Sheep with a 360˚ view

Sheep View 360
Faroe Islands (Faroe Islands)

We’ve had vultures with GoPro cameras strapped to their heads and pigeons with backpacks. Always ones to follow the crowd, now it’s the sheep that are taking to the streets to get techno.

Originally meaning ‘Sheep Islands’, the Faroe Islands consist of a tiny archipelago of 18 islands halfway between Norway and Iceland – with roughly 80,000 of the fluffy creatures to just 49,188 humans. With their green valleys, mountains, steep drops and tall cliffs, they have some of the most beautiful roads in the world. But if you looked at Google Street View you wouldn’t know it. Because they didn’t ‘officially’ exist.

Some of the islanders were bored of waiting for Google’s street-level road-mapping technology to arrive, so local shepherd Durita Dahl Andreassen found a way to provide a window to the Nordic nation’s world – by mounting 360˚cameras powered by a solar panel on the backs of their ovine population. The walking, baa-ing camera operators have no trouble covering the islands’ tricky terrain, roaming the countryside to shoot 360˚ photos for her project, Sheep View 360. “We decided to use sheep, as they are everywhere, outnumbering us,” Andreassen tells us. “Sheep also get to places where a car or even a human might not get to.”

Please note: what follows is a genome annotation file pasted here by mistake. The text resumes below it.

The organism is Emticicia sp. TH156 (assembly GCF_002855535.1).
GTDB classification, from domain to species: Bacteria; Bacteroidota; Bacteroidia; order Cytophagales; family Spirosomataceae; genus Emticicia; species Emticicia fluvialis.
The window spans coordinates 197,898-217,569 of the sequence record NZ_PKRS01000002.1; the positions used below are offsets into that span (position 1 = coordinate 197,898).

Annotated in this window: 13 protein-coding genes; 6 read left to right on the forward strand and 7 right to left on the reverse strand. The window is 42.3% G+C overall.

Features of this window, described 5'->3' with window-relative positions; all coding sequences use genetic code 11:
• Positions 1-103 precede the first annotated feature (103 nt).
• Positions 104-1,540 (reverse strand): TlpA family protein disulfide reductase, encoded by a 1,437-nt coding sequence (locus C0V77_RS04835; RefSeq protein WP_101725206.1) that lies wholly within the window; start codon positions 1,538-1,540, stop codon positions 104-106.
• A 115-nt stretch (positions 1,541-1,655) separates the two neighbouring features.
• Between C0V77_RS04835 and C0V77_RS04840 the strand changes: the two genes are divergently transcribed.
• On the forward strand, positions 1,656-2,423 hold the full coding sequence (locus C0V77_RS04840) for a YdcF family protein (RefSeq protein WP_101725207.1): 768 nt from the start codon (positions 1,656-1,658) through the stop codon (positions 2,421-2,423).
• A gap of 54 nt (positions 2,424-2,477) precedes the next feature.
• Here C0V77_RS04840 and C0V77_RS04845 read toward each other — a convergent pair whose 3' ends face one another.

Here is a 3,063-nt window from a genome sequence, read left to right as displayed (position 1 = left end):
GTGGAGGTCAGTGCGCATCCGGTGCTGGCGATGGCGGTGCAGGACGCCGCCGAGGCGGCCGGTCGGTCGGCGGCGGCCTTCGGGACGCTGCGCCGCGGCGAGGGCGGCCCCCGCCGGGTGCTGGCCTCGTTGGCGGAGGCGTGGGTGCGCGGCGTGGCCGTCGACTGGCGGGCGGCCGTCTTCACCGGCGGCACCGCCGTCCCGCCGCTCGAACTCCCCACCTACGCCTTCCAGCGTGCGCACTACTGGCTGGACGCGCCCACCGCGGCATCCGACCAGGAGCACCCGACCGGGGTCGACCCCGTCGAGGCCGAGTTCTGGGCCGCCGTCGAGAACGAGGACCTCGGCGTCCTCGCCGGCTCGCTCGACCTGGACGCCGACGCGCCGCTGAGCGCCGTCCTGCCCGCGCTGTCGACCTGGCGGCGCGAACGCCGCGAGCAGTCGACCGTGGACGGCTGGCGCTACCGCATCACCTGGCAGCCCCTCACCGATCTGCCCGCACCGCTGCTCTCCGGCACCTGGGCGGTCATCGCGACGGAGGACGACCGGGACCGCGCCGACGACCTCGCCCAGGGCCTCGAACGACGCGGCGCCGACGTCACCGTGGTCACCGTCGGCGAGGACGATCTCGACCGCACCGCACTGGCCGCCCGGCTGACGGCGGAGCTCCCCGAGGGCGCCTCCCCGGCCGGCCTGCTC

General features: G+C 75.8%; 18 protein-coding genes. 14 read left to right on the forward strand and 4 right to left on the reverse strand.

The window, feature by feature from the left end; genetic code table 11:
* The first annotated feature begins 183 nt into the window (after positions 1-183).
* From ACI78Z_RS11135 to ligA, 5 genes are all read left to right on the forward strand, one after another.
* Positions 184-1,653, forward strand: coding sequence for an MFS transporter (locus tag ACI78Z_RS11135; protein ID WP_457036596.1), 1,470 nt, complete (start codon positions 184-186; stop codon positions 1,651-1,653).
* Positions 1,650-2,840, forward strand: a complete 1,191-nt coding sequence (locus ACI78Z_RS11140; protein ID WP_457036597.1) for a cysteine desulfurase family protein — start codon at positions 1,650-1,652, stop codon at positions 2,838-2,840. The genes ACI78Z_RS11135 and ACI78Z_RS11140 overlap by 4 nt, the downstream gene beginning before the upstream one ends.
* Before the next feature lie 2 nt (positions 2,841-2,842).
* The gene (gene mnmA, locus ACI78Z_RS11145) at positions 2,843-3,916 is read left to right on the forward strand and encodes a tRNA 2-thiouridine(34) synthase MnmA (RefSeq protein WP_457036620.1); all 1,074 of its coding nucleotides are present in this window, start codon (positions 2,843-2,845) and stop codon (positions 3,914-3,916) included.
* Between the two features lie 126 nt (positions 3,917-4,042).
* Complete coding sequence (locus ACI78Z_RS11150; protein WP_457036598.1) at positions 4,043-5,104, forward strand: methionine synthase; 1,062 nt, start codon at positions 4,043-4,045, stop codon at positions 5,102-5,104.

Photos and coordinates are then transmitted back to Andreassen’s mobile phone so they can be uploaded to Google Street View, putting the forgotten Faroes on the map in a very unique way. “We love that we can share our country with our friends abroad and with people who are looking for a different and unspoiled destination,” she adds. “Also, many people do not know that the Faroe Islands exist, so hopefully this has put us on the world map.”

Watch this tour of the island, from the sheep’s perspective in 360˚. It’s strangely mesmerising:

In other sheep news: These ‘smart sheep’ are being used as roaming wireless routers to expand networks in rural areas, bringing the Internet of Things to the countryside in Conwy, North Wales. 

Written by

Lisa Goldapple, Editor, Atlas of the Future (18 April 2017)

Project leader

Durita Dahl Andreassen, Visit Faroe Islands

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